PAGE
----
'It's where we find ourselves': LGBTQ community eager for return of Pride events, parties
Pride festival weekend now underway in Toronto and community members say they are ready to celebrate
As Pride festivities kick off this weekend, many LGBTQ community members say they are thrilled to have a chance to celebrate.
Many LGBTQ venues were forced to close during the COVID-19 pandemic and some community members say these spaces are key, not only to allow people to celebrate, but also to allow people to find themselves. Toronto's Pride parade returns for the first time in three years this weekend.
Denise Benson, a DJ and an author, said she has not worked at a dance party since March 2020. Saturday will be the first time she will be able to bring her combined love for music and queer spaces back onto the dance floor.
"I'm so ready with so much music," Benson told CBC Radio's Metro Morning on Friday.
"[I'm] excited to reconnect with everyone on the dance floor."
Benson, along with Cozmic Cat, are the resident DJs for the Cherry Bomb dance party, a monthly party for queer women and friends, at Toronto's Axis Club on Saturday night.
But Benson said music parties are so much more than just parties — they are integral for queer people to find each other.
"Clubs, social spaces for queer people, it really literally is where we find community," Benson said.
"It's where we find ourselves. It's where we get to lose ourselves. We connect with people. There's flirting, there's fun, there's politics."
LISTEN | DJ Denise Benson talks about importance of queer public spaces:
From searching for community, to finding and helping build it, Marisa Rosa Grant was chosen as this year's BIPOC Pride Ambassador for Pride Toronto. The role recognizes her work in helping create spaces for Queer BIPOC people to feel safe and to be accepted.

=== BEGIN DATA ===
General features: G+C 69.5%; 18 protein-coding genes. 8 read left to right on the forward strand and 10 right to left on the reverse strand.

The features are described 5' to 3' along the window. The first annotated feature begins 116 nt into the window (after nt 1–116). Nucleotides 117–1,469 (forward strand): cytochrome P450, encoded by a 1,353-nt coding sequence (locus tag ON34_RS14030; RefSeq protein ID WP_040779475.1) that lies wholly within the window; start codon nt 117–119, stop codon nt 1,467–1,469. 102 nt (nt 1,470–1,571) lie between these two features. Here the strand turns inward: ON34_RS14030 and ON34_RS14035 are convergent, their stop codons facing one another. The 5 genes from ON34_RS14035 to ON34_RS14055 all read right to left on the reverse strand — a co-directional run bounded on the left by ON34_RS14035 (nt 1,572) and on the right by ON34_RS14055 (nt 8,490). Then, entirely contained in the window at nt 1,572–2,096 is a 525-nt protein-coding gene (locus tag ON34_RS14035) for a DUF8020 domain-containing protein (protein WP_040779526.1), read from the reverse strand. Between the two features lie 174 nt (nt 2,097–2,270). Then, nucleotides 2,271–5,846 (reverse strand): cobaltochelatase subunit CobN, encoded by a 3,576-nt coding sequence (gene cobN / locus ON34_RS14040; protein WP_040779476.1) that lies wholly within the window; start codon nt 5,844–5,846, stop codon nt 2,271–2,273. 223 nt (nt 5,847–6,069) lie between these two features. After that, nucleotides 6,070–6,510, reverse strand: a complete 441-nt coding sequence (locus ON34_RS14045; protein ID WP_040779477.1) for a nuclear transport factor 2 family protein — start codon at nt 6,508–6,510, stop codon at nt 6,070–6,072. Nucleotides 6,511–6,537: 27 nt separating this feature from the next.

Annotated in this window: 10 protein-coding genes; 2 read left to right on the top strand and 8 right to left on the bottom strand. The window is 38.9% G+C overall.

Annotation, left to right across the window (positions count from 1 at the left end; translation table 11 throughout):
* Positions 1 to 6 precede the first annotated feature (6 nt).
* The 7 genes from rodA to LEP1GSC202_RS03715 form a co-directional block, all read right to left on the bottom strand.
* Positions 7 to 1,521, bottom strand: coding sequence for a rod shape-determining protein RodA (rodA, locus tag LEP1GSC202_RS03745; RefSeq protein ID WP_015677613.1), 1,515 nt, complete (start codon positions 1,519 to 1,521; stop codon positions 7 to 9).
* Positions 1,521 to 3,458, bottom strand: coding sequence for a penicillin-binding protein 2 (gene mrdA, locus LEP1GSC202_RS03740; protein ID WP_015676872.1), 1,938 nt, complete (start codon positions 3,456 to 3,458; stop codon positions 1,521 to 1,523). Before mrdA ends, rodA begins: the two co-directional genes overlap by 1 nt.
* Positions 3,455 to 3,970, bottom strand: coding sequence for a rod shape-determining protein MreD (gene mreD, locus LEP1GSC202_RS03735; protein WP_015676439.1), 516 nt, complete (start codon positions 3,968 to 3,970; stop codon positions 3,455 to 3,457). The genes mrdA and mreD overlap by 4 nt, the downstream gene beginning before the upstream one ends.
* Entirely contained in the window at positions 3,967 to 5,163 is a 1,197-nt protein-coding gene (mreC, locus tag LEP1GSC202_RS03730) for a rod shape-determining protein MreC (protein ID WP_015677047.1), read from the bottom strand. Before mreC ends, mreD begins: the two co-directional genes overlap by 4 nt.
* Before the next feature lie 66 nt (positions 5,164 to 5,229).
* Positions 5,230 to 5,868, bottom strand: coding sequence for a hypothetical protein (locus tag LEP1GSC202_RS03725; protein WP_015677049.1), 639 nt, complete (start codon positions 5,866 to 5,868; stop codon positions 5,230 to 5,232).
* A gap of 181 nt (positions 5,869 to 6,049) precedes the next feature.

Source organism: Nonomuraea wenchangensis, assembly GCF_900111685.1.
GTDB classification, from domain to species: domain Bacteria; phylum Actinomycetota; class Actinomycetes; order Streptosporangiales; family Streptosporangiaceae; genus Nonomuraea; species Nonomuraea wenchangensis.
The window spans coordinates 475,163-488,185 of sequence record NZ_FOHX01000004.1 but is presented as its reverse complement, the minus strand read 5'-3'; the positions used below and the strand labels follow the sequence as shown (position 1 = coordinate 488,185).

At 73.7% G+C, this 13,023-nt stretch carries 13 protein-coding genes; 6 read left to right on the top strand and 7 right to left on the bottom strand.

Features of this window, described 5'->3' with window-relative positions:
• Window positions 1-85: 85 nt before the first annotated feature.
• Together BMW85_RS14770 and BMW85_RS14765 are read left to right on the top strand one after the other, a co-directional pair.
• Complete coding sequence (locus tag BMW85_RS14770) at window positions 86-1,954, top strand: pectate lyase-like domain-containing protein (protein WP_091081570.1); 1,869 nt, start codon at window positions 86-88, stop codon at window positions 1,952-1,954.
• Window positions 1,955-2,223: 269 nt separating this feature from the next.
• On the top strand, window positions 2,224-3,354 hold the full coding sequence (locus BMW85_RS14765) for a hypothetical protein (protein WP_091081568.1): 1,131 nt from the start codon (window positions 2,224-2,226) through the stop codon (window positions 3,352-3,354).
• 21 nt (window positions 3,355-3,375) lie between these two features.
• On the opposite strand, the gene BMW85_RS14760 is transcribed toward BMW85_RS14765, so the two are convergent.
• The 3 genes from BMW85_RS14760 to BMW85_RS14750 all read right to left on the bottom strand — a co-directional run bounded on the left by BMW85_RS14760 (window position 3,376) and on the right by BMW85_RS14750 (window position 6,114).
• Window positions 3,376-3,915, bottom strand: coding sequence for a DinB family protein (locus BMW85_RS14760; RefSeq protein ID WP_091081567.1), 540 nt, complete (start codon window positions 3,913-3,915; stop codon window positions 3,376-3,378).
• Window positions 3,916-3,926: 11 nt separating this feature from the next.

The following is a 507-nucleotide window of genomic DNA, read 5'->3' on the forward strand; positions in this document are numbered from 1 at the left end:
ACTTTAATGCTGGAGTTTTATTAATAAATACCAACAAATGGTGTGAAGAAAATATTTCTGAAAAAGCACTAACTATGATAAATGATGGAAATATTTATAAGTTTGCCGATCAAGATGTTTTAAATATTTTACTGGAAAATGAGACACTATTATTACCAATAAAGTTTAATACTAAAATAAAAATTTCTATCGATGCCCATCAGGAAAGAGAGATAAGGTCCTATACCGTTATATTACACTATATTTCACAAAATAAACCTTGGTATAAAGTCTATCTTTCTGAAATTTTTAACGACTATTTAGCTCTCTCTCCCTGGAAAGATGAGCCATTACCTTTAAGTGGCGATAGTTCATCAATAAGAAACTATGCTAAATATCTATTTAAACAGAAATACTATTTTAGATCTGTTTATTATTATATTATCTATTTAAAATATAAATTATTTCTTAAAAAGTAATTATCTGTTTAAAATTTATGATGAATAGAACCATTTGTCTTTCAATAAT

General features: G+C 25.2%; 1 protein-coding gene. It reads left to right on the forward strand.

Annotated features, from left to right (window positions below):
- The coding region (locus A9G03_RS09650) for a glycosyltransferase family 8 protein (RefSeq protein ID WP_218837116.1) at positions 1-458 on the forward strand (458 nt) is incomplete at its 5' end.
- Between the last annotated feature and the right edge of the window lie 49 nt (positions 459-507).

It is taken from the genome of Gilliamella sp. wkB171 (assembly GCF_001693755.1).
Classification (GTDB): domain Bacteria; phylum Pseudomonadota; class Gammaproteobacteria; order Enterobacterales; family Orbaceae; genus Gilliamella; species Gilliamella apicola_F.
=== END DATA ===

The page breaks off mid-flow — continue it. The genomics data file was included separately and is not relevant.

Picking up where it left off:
Grant, who chooses to go by the pronouns they/them, said this day has been a long time coming.
"We have been waiting [for] so long to finally celebrate again and it's going to be just that," Marisa Rosa Grant told CBC Radio's Metro Morning on Friday.
"It's going to be a beautiful celebration."
Grant, who grew up in Brampton, said they came out at the age of 19. They said Pride not only helped them come into their identity at a young age, but also find a community that accepted them for who they are.
In 2019, Grant created "Strapped," a BIPOC-centred event to make people feel represented and accepted. They said holding space for other queer people is crucial.
"To be able to make these spaces where people can just be themselves and dress up, because as queer people we love to dress up and we love a theme," they said.
Grant said they are "honoured" to be ambassador this year and to be excited for their work to be recognized.
"To be able to receive this award really feels like a sweet full circle moment, from me searching for community, to now finding it and them showing me love by offering me with this title."
But Grant said while the queer community should have a lot to be hopeful for, there is a lot more work to do.
"Toronto is still on its way towards getting to where it needs to be in that representation, but I'm happy to be in this position as the BIPOC ambassador to create those spaces."
LISTEN | Marisa Rosa Grant says they're 'honoured' to be BIPOC Pride Ambassador:
With files from CBC Radio's Metro Morning